Promote and co-ordinate the exchange and the publication of technical, scientific and economic information in the field of Power Electronics and Motion Control with special focus on countries less involved in IEEE related activities. The main taget is to create a forum for industrial and academic community.

  • 2016 IEEE International Power Electronics and Motion Control Conference (PEMC)

    The IEEE Power Electronics and Motion Control (IEEE-PEMC) conference continues to be the oldest in Europe and is a direct continuation of the conferences held since 1970. Its main goal is to promote and co-ordinate the exchange and publication of technical, scientific and economic information on Power Electronics and Motion Control. One of its main objectives is the cooperation and integration between the long-time divided Western and Eastern Europe, this goal expressed in the conference logo, as well. The conference attracts now a large number (roughly 500+) of participants from the world. An exhibition is organised in parallel with every PEMC Conference, offering space for the industry to present their latest products for Power Electronics and Motion Control. In addition to the regular oral sessions, key notes, round tables, tutorials, workshops, seminars, exhibitions, the dialogue sessions (enlarged “poster” presentations) present to the speakers a better cooperation opportunity.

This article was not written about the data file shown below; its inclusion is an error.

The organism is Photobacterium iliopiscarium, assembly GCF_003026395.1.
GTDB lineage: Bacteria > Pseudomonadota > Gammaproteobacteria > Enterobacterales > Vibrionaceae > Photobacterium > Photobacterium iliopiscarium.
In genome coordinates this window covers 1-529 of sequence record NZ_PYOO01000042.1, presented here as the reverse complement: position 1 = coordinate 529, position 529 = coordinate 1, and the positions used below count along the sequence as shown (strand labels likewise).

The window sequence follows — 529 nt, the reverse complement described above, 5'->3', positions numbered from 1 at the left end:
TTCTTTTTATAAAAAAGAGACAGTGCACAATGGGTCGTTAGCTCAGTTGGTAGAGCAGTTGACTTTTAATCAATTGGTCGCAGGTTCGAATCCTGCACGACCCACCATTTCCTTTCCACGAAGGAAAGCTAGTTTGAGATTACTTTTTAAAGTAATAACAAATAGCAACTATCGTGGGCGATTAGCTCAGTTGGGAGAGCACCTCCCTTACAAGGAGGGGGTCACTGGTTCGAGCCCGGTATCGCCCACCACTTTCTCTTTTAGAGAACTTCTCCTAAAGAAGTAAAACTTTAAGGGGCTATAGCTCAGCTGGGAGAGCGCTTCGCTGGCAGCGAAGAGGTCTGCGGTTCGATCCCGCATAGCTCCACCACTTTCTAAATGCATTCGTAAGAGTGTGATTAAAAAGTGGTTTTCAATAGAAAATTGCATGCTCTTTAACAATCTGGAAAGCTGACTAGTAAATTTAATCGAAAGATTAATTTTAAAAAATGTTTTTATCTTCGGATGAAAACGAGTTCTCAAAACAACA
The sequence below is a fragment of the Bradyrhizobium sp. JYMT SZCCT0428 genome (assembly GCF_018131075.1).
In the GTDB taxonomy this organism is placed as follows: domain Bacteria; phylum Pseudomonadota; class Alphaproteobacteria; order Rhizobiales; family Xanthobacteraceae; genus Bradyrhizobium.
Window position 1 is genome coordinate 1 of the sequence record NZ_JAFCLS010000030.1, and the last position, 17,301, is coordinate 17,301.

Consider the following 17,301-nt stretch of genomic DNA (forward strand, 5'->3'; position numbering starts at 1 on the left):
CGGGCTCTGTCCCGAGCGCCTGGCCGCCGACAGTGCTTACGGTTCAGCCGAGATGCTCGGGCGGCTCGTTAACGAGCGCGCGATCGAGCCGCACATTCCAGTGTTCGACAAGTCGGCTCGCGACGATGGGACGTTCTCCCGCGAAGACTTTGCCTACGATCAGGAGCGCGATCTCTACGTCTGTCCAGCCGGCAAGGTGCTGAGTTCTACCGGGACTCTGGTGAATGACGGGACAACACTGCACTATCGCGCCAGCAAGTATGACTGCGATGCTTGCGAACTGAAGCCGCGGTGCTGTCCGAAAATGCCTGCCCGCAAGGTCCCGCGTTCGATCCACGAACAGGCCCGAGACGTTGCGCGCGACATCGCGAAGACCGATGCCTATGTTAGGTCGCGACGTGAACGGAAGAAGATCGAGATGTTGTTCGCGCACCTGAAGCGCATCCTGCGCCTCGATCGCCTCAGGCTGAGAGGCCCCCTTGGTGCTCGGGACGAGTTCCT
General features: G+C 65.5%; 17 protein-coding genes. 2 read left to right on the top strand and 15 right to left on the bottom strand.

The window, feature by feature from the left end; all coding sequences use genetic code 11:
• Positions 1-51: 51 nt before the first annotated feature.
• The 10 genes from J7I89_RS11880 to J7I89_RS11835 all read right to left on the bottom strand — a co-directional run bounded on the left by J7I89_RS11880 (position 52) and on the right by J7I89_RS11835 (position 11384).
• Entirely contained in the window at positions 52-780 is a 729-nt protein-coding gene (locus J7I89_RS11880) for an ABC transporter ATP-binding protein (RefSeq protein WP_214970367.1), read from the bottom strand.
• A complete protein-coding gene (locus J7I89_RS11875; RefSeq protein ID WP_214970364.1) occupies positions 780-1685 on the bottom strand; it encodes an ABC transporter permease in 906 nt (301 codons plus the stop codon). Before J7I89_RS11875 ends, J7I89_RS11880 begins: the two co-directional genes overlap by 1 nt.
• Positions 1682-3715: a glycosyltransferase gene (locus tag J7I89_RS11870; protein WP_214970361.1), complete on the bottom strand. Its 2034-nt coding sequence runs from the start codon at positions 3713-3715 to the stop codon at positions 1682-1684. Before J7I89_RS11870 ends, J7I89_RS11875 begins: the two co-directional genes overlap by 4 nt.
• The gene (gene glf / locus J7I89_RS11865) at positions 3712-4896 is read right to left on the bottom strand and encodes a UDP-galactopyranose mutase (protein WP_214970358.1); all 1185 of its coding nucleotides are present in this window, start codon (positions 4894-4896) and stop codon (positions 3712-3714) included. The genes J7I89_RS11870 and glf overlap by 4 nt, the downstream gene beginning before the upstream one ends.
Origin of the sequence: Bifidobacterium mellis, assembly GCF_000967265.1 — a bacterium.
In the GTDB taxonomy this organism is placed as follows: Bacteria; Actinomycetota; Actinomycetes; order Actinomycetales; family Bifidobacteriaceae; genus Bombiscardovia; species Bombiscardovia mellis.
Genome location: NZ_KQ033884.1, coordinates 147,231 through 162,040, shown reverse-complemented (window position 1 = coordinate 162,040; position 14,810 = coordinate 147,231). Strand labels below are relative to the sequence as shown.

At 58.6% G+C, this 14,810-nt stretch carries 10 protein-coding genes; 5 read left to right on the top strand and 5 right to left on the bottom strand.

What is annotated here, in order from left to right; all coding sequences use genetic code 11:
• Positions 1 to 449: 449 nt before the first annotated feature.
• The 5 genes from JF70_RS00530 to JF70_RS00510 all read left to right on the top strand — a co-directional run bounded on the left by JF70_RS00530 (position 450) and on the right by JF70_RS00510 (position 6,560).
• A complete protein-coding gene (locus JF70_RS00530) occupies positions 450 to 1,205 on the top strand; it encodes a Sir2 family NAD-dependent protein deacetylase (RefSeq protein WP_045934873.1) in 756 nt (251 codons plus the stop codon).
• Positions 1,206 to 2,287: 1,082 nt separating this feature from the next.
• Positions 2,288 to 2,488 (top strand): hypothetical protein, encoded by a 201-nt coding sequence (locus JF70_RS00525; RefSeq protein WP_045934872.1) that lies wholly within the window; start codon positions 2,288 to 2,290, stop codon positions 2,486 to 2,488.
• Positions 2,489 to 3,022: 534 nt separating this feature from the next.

• 2014 16th International Power Electronics and Motion Control Conference (PEMC)